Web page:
University of Arkansas’ Walton College economist Mervin Jebaraj admits that the yield curve inversion has been an accurate predictor of past recessions, but he warns that the current economic environment has many variables that suggest reliance on the oft-used siren should be cautious.
“I think there are a lot of yield curve evangelists out there in the world and they talk about the yield curve like it is the second coming of Christ and its predictive powers are amazing,” said Jebaraj, who appeared on this week’s edition of Talk Business & Politics.
“What is true about the yield curve is that it has correctly predicted the last few recessions. That doesn’t necessarily mean that it’s going to predict every recession in the future,” he said.
The yield curve inversion is essentially when investors shift purchases from short-term treasuries, such as bonds, to long-term treasuries because they sense that short-term investments will lose value. The long-term treasuries tend to offer lower returns, but that is considered safer from recession than short-term offerings.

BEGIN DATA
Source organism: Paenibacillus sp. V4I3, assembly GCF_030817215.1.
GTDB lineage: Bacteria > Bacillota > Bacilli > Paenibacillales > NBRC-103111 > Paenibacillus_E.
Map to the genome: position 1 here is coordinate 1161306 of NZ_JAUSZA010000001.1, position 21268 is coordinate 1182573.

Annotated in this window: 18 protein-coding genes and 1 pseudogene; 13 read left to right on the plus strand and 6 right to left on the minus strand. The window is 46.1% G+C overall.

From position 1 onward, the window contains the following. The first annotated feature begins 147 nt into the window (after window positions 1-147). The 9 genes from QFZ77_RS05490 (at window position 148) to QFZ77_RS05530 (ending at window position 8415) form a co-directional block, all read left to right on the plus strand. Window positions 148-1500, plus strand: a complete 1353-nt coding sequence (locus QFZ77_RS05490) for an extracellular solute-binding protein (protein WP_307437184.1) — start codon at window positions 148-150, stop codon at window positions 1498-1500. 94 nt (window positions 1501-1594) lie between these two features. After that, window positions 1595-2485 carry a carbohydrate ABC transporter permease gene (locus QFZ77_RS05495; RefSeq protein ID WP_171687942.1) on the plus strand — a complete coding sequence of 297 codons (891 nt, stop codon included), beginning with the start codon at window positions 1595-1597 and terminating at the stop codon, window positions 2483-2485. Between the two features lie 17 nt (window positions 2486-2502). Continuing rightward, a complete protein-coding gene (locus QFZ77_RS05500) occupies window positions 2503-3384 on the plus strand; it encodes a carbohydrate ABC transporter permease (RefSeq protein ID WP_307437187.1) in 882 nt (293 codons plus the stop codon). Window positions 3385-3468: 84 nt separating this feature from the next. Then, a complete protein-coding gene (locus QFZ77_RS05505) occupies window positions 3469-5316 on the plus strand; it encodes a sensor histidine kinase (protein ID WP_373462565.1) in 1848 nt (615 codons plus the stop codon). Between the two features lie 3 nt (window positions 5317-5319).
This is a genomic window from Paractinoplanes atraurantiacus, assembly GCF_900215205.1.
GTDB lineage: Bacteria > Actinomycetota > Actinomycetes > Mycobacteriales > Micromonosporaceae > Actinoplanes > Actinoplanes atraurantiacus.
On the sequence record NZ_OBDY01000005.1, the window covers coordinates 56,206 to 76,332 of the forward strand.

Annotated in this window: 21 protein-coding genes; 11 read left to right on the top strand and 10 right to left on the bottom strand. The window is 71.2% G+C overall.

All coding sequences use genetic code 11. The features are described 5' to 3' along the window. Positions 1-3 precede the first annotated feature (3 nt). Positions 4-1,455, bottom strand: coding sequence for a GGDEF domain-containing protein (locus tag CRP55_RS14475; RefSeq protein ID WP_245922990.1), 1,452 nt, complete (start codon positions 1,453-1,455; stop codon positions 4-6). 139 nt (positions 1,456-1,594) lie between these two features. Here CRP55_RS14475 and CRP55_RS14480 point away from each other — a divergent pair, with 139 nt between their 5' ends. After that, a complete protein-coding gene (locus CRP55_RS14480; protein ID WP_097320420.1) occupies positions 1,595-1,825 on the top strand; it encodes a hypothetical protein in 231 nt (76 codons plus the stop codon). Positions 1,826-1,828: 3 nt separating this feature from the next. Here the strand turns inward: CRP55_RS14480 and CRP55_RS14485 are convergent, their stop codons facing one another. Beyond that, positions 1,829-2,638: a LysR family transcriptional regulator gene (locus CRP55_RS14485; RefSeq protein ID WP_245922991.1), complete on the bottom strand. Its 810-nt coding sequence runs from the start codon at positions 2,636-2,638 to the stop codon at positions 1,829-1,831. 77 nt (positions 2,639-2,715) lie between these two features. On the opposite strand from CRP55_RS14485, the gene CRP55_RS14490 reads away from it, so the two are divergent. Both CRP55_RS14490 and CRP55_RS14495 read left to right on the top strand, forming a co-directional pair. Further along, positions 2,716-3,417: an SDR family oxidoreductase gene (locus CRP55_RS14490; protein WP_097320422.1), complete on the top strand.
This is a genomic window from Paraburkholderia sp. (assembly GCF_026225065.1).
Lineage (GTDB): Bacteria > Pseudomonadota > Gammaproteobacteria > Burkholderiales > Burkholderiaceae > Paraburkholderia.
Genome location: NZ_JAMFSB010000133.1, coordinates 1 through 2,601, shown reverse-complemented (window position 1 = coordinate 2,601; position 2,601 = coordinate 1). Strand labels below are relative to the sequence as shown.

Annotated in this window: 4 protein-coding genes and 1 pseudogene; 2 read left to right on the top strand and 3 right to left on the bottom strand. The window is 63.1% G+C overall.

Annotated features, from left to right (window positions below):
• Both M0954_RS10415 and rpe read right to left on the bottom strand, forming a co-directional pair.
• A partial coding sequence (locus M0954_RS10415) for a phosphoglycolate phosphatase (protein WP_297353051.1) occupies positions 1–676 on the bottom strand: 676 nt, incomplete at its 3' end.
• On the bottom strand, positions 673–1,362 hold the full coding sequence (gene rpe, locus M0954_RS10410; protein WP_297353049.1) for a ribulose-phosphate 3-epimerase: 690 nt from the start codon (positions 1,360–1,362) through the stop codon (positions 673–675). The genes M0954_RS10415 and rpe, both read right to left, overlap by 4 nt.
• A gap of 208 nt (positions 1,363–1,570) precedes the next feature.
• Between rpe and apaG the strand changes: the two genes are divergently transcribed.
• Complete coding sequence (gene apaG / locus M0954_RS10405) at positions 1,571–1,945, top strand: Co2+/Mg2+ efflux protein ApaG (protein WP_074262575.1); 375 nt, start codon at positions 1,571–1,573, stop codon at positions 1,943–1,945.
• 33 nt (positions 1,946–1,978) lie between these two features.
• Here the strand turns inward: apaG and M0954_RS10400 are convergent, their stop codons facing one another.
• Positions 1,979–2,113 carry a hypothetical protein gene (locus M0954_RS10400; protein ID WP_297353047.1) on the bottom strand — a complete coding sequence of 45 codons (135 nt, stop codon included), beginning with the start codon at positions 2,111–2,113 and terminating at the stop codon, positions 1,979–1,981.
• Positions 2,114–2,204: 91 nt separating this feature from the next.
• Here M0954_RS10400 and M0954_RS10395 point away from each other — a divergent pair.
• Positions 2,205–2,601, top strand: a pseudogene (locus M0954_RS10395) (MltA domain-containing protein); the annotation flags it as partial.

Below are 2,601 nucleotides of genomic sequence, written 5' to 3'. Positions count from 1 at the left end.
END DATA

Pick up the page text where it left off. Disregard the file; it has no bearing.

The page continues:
“What this does is it inverts the curve where the difference between the long-term and short-term treasuries turns negative, and that’s what we call a yield curve inversion,” Jebaraj noted.
The Fayetteville economist said there are several factors that may complicate reliance on the yield curve inversion as an economic harbinger.
He said developed countries across the globe are in long-term lower growth cycles, which flattens the yield curve. Global inflation expectations are also historically low below 2%, another variable that can flatten the yield curve.
Another factor to consider, says Jebaraj, is that the Federal Reserve has a massive balance sheet that it accumulated as part of quantitative easing during the Great Recession. This pushed down long-term yields, he contends.
“They have divested some of these treasuries, but they’re stopping that process later this year, so that puts negative pressure on yields as well in the sense that the Federal Reserve holds a lot of treasuries and yields are lower,” he said.
“So, for a variety of different reasons, the long-term yields are lower that don’t have to do with people fleeing short-term for long-term [investments] because of short-term economic prospects. So, that’s not to say that we’re not likely to see a recession next year, it’s just to say that maybe the yield curve inversion stops being as good a predictor because of some other structural issues in our economy.”
Jebaraj also discussed the revisions that came to Arkansas’ employment numbers last year and the Federal Reserve’s recent moves to curtail interest rate hikes. You can watch Jebaraj’s full interview in the video below.